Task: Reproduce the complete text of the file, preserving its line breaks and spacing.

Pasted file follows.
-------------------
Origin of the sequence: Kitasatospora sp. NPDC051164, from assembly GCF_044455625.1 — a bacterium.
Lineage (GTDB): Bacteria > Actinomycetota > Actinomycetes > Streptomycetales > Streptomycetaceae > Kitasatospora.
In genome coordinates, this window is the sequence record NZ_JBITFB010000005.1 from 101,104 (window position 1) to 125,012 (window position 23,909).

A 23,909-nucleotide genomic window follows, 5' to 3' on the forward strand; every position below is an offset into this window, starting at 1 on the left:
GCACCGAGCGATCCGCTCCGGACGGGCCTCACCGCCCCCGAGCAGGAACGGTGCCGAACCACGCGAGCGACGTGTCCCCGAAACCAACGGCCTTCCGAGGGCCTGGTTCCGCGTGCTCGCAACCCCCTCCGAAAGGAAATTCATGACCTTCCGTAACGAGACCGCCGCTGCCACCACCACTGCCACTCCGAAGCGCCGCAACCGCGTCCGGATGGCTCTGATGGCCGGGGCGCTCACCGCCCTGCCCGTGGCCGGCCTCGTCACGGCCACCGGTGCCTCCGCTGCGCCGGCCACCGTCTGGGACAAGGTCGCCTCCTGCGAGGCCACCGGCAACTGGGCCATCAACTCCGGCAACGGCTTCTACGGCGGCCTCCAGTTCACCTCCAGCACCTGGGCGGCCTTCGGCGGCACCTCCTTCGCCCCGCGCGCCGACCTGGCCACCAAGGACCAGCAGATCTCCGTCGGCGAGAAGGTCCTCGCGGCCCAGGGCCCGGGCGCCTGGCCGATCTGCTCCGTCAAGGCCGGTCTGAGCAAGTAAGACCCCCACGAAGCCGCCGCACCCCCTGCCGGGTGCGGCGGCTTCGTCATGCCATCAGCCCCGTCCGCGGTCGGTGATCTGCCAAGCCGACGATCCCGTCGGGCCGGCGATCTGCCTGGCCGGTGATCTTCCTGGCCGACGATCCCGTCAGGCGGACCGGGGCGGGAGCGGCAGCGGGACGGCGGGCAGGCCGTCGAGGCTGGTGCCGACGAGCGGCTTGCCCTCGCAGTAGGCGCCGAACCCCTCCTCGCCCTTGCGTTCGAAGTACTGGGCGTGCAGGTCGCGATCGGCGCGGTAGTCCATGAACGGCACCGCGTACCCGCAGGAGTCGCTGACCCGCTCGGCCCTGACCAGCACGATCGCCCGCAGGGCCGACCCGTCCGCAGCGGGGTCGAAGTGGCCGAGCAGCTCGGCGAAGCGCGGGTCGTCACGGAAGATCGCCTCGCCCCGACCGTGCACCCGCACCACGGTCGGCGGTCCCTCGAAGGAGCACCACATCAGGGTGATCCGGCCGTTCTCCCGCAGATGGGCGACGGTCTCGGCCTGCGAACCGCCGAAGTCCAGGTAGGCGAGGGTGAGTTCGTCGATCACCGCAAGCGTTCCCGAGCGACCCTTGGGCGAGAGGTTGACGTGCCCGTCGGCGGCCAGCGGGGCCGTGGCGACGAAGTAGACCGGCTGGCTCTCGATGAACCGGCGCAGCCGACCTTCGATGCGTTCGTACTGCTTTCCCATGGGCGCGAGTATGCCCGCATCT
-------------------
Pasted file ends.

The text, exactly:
Origin of the sequence: Kitasatospora sp. NPDC051164, from assembly GCF_044455625.1 — a bacterium.
Lineage (GTDB): Bacteria > Actinomycetota > Actinomycetes > Streptomycetales > Streptomycetaceae > Kitasatospora.
In genome coordinates, this window is the sequence record NZ_JBITFB010000005.1 from 101,104 (window position 1) to 125,012 (window position 23,909).

A 23,909-nucleotide genomic window follows, 5' to 3' on the forward strand; every position below is an offset into this window, starting at 1 on the left:
GCACCGAGCGATCCGCTCCGGACGGGCCTCACCGCCCCCGAGCAGGAACGGTGCCGAACCACGCGAGCGACGTGTCCCCGAAACCAACGGCCTTCCGAGGGCCTGGTTCCGCGTGCTCGCAACCCCCTCCGAAAGGAAATTCATGACCTTCCGTAACGAGACCGCCGCTGCCACCACCACTGCCACTCCGAAGCGCCGCAACCGCGTCCGGATGGCTCTGATGGCCGGGGCGCTCACCGCCCTGCCCGTGGCCGGCCTCGTCACGGCCACCGGTGCCTCCGCTGCGCCGGCCACCGTCTGGGACAAGGTCGCCTCCTGCGAGGCCACCGGCAACTGGGCCATCAACTCCGGCAACGGCTTCTACGGCGGCCTCCAGTTCACCTCCAGCACCTGGGCGGCCTTCGGCGGCACCTCCTTCGCCCCGCGCGCCGACCTGGCCACCAAGGACCAGCAGATCTCCGTCGGCGAGAAGGTCCTCGCGGCCCAGGGCCCGGGCGCCTGGCCGATCTGCTCCGTCAAGGCCGGTCTGAGCAAGTAAGACCCCCACGAAGCCGCCGCACCCCCTGCCGGGTGCGGCGGCTTCGTCATGCCATCAGCCCCGTCCGCGGTCGGTGATCTGCCAAGCCGACGATCCCGTCGGGCCGGCGATCTGCCTGGCCGGTGATCTTCCTGGCCGACGATCCCGTCAGGCGGACCGGGGCGGGAGCGGCAGCGGGACGGCGGGCAGGCCGTCGAGGCTGGTGCCGACGAGCGGCTTGCCCTCGCAGTAGGCGCCGAACCCCTCCTCGCCCTTGCGTTCGAAGTACTGGGCGTGCAGGTCGCGATCGGCGCGGTAGTCCATGAACGGCACCGCGTACCCGCAGGAGTCGCTGACCCGCTCGGCCCTGACCAGCACGATCGCCCGCAGGGCCGACCCGTCCGCAGCGGGGTCGAAGTGGCCGAGCAGCTCGGCGAAGCGCGGGTCGTCACGGAAGATCGCCTCGCCCCGACCGTGCACCCGCACCACGGTCGGCGGTCCCTCGAAGGAGCACCACATCAGGGTGATCCGGCCGTTCTCCCGCAGATGGGCGACGGTCTCGGCCTGCGAACCGCCGAAGTCCAGGTAGGCGAGGGTGAGTTCGTCGATCACCGCAAGCGTTCCCGAGCGACCCTTGGGCGAGAGGTTGACGTGCCCGTCGGCGGCCAGCGGGGCCGTGGCGACGAAGTAGACCGGCTGGCTCTCGATGAACCGGCGCAGCCGACCTTCGATGCGTTCGTACTGCTTTCCCATGGGCGCGAGTATGCCCGCATCT